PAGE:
It was a sunny afternoon, Wednesday April 20th, 2016. Seemingly no different than any other day. I was working the ambulance, arriving at an area hospital in the back with a patient when I felt my phone vibrating. “Seano”, my brother, popped up on the screen. I didn’t answer, the call I was on would be over in short time, and I’d get right back to him. Ten or so minutes later I was wheeling the stretcher back out to the truck, on the phone, waiting for Sean to pick up. He answered, it was immediately apparent from the sound of his voice that something wasn’t right. He started speaking. I couldn’t understand what was being said, that started to change. I felt this incredible sadness not experienced until that very moment as the words started coming in clear: “Danny V died this morning” Sean said, silence followed. He was 30 years old.
Dan came into my life when I was about ten years old by way of Lowell’s staple metal band Manifest. My brother Sean got involved with the group, and of course I’ve been looking up to him since I could see, so I took every opportunity to hang with the boys. Manifest got it’s feet on the ground and had a solidified line up: Ronnie Carignan on the microphone, Craig Mackland Rivera on bass, Anthony Funaro on drums, Sean Rohrer on lead guitar, and Danny Verissimo on rhythm guitar. The years that followed hold some of my best memories to date.
Manifest frequently packed a crowd at the Sugar Shack (rest in peace), and Club Fuel (now Gemstones). Each show followed by shenanigans that would include all the liquor in Middlesex county, and a 50/50 chance of burning the Dracut State Forest to the ground. Quite an interesting scene to find myself in as a preteen/early teenager. With everyone being on average 5 years older, I wasn’t in a great position to relate with anyone. Sean was definitely fed up with me most of the time, and I can’t really blame him. Who wants their chubby, noncompliant lactose intolerant younger brother following them around constantly? He put up with it though, and everyone in the band seemed to take some responsibility in looking after me. Responsibility is definitely a generous word to use, but you understand. I was never puking alone.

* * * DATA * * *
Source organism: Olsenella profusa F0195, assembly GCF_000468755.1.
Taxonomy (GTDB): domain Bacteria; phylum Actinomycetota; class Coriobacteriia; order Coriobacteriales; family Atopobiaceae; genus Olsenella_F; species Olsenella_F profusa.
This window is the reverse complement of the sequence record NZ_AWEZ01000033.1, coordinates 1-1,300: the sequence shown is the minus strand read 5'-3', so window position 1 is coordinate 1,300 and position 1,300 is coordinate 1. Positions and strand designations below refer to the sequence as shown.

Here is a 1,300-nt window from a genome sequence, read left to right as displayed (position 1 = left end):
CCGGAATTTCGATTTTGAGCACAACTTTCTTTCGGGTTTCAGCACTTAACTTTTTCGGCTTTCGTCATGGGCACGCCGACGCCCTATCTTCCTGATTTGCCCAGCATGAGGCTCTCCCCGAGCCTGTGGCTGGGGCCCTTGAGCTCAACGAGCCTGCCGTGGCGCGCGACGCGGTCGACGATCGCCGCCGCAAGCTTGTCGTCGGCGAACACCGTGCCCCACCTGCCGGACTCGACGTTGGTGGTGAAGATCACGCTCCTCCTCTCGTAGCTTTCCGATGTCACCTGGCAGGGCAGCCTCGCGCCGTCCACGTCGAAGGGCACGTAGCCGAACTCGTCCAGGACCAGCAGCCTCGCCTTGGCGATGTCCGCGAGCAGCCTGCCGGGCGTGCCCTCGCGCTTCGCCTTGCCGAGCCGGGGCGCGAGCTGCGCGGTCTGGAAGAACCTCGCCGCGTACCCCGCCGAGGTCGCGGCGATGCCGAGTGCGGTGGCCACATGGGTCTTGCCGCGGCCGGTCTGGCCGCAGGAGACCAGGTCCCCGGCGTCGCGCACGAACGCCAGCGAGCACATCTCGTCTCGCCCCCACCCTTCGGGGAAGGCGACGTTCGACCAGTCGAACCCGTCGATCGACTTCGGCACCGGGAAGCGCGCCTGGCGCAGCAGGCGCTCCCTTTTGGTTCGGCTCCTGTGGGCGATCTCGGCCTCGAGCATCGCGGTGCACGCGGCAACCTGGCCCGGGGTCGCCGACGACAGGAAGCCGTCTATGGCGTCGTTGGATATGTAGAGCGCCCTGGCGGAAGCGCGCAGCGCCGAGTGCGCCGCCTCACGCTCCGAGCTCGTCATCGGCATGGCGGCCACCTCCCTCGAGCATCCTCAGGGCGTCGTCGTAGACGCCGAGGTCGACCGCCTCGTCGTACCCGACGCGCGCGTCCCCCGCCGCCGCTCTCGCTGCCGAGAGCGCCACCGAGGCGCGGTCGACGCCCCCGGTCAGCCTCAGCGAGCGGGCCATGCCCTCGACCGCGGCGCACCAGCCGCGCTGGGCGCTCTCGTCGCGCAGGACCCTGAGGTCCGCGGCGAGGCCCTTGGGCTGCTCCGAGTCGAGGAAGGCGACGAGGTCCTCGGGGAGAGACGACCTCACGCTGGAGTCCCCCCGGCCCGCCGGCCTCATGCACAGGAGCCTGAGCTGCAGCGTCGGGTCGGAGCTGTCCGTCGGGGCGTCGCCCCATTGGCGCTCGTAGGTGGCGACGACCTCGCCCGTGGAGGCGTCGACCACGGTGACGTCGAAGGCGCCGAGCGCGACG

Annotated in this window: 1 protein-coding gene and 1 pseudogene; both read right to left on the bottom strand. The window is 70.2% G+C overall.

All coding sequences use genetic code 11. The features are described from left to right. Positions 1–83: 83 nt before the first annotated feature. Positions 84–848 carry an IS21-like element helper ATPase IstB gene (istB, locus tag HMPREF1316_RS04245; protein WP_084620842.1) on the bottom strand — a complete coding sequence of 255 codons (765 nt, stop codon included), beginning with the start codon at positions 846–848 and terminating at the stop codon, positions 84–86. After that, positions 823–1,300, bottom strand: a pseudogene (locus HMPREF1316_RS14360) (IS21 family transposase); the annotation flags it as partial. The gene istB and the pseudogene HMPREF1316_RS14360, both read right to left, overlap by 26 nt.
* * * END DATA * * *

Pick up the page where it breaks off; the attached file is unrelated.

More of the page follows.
Dan in particular went out of his way to make me feel like I was part of the band. Giving me rides when Sean would take off before I could ask for one, inviting me to dinner with his then-girlfriend before load in at a venue, always taking time to hang with me between sets to make sure I wasn’t awkwardly standing alone. As an insecure boy trying to grow up double time to blend in with everyone, Dan made me feel like I was doing something right. I always struggled with being overweight, Dan would be quick to tell me that he was the same exact way when he was my age, and that I just needed to give it a few more years. I’d slim down like he did, and be mackin’ it with the ladies before I knew it. I needed to hear that more than anything at the time. Every part of me wishes I could tell him about the confidence he instilled in me during the most confusing periods of youth.